Roman Virtues, Values & Prayers: Healthy mind in a Healthy Body

[Christians tend to be misguided with regard to the Pre-Christian world. They think that Pagan whites were "evil” and that we were evil until "good Christianity” made us good and brought us civilisation. However, the greatest civilisations existed before Christianity and the argument can be easily made that Christianity brought the downfall of the greatest military and political system that whites ever had.

So what were the values of the whites of the Roman Empire? Here is a poem from Roman times and this commentary also on what the Ancient Greeks also believed. Notice the suggestion that even a long life is not worth praying for. It is more important what you do with your life. We’ll return to Roman virtues.

Just a note: In our modern world we’re dealing with Jews who are a perfect example of a people with unhealthy minds who have unhealthy bodies. These sick people should in no way be a guiding light for any whites. They are a filth we can do without. Jan]

Mens sana in corpore sano is a Latin phrase, usually translated as “a healthy mind in a healthy body”. The phrase is widely used in sporting and educational contexts to express the theory that physical exercise is an important or essential part of mental and psychological well-being.

History

The phrase comes from Satire X of the Roman poet Juvenal (10.356). It is the first in a list of what is desirable in life:

English translation:
You should pray for a healthy mind in a healthy body.
Ask for a stout heart that has no fear of death,
and deems length of days the least of Nature’s gifts
that can endure any kind of toil,
that knows neither wrath nor desire and thinks
the woes and hard labors of Hercules better than
the loves and banquets and downy cushions of Sardanapalus.
What I commend to you, you can give to yourself;
For assuredly, the only road to a life of peace is virtue.
In original Latin:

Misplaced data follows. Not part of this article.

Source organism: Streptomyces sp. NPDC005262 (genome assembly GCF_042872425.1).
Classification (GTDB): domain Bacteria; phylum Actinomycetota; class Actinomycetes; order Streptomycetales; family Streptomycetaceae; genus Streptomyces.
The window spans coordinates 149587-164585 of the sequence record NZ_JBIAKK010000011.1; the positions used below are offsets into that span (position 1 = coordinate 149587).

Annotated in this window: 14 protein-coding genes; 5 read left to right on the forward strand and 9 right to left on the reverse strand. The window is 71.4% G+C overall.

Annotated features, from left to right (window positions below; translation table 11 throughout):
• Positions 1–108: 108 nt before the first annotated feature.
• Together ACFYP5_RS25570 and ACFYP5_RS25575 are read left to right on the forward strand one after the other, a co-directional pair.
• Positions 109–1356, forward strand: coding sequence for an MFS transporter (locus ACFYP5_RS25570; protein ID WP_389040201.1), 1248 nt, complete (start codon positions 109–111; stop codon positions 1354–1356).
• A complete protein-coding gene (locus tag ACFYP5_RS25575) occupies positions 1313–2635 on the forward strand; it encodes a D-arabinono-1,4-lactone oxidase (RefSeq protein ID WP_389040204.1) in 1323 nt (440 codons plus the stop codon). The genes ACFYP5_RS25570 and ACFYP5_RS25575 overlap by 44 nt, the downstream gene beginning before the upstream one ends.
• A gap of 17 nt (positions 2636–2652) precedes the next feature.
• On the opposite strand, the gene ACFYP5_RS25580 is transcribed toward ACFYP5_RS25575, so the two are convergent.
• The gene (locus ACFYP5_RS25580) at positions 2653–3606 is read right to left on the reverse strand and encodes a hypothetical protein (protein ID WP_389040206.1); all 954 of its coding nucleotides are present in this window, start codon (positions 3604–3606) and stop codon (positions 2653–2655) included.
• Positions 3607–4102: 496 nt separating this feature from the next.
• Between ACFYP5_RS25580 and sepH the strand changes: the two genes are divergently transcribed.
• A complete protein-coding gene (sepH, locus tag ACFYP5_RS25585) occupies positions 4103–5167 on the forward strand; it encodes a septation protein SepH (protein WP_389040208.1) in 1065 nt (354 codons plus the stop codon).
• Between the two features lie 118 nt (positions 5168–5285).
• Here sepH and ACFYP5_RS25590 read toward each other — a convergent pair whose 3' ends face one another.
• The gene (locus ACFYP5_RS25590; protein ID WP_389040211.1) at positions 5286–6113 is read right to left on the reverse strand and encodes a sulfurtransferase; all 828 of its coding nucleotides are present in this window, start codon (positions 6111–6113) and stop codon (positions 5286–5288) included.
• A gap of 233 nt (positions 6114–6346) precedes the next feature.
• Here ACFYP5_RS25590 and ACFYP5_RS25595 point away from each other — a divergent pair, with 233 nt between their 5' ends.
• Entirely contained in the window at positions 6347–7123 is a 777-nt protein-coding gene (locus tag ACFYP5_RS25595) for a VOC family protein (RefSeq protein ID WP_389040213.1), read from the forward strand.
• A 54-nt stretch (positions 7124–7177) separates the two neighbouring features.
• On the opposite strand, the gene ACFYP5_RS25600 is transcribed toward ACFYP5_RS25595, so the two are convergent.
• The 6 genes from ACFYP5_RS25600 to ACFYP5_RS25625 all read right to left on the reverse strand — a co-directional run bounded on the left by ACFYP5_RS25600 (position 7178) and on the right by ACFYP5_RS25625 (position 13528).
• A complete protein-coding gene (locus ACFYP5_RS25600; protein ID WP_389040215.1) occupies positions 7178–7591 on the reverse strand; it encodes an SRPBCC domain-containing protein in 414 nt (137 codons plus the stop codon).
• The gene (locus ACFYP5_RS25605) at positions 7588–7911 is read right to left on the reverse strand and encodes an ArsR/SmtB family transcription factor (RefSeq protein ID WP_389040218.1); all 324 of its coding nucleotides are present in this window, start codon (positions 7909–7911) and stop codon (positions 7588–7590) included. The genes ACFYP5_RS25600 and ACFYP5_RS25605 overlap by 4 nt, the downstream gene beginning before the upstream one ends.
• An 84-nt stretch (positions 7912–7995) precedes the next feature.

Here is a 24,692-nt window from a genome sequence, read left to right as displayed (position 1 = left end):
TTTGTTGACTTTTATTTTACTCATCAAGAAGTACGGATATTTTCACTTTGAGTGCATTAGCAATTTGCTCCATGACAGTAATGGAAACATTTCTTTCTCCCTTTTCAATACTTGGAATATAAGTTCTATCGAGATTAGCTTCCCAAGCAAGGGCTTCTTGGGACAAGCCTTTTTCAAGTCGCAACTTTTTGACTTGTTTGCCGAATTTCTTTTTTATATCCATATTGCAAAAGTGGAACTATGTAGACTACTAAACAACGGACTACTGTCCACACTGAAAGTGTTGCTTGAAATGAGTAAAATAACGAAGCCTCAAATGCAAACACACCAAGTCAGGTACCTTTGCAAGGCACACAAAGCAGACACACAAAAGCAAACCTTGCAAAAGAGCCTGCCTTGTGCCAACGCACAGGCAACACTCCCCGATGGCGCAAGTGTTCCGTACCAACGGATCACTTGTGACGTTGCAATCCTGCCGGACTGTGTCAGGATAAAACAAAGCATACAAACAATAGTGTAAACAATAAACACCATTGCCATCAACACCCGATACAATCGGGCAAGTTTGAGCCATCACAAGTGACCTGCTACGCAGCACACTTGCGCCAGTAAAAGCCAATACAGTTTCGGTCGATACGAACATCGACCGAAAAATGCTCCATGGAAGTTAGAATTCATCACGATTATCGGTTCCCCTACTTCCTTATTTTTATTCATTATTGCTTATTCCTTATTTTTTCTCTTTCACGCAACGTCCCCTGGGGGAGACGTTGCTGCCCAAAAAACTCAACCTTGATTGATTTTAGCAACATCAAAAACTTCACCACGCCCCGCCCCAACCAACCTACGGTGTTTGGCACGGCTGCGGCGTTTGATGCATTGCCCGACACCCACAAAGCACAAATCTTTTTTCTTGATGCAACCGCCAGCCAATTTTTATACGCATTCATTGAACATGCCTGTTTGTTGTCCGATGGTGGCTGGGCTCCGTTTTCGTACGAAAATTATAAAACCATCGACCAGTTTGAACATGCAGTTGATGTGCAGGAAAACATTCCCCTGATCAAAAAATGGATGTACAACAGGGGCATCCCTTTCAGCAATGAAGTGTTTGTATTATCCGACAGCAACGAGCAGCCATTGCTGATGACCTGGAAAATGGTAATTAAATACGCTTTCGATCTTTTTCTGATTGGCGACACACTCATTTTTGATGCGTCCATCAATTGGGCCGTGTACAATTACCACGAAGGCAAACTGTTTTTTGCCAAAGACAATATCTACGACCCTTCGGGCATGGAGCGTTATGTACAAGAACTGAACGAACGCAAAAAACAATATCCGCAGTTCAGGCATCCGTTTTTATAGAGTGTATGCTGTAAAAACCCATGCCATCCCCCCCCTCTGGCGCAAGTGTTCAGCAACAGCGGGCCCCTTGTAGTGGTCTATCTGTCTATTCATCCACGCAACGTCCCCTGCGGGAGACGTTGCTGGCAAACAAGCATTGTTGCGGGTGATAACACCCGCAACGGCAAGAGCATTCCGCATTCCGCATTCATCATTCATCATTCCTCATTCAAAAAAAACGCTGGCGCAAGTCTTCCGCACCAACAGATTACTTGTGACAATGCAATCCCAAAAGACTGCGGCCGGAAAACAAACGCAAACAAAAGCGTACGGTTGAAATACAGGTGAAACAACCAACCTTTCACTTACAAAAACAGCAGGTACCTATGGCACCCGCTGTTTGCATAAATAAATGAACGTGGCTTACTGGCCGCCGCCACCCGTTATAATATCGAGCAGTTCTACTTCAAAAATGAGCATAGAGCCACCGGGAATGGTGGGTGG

orandum est ut sit mens sana in corpore sano.
fortem posce animum mortis terrore carentem,
qui spatium vitae extremum inter munera ponat
naturae, qui ferre queat quoscumque labores,
nesciat irasci, cupiat nihil et potiores
Herculis aerumnas credat saevosque labores
et venere et cenis et pluma Sardanapalli.
monstro quod ipse tibi possis dare; semita certe
tranquillae per virtutem patet unica vitae.
—Roman poet Juvenal (10.356-64)

Traditional commentators believe that Juvenal’s intention was to teach his fellow Roman citizens that in the main, their prayers for such things as long life are misguided. That the gods had provided man with virtues which he then lists for them.

Over time and separated from its context, the phrase has come to have a range of meanings. It can be construed to mean that only a healthy mind can lead to a healthy body, or equally that only a healthy body can produce or sustain a healthy mind. Its most general usage is to express the hierarchy of needs: with physical and mental health at the root.

An earlier, similar saying is attributed to the pre-Socratic philosopher Thales:

τίς εὐδαίμων, “ὁ τὸ μὲν σῶμα ὑγιής, τὴν δὲ ψυχὴν εὔπορος, τὴν δὲ φύσιν εὐπαίδευτος”
What man is happy? “He who has a healthy body, a resourceful mind and a docile nature.”[1]<[1]

Source: https://en.wikipedia.org/wiki/Mens_sana_in_corpore_sano

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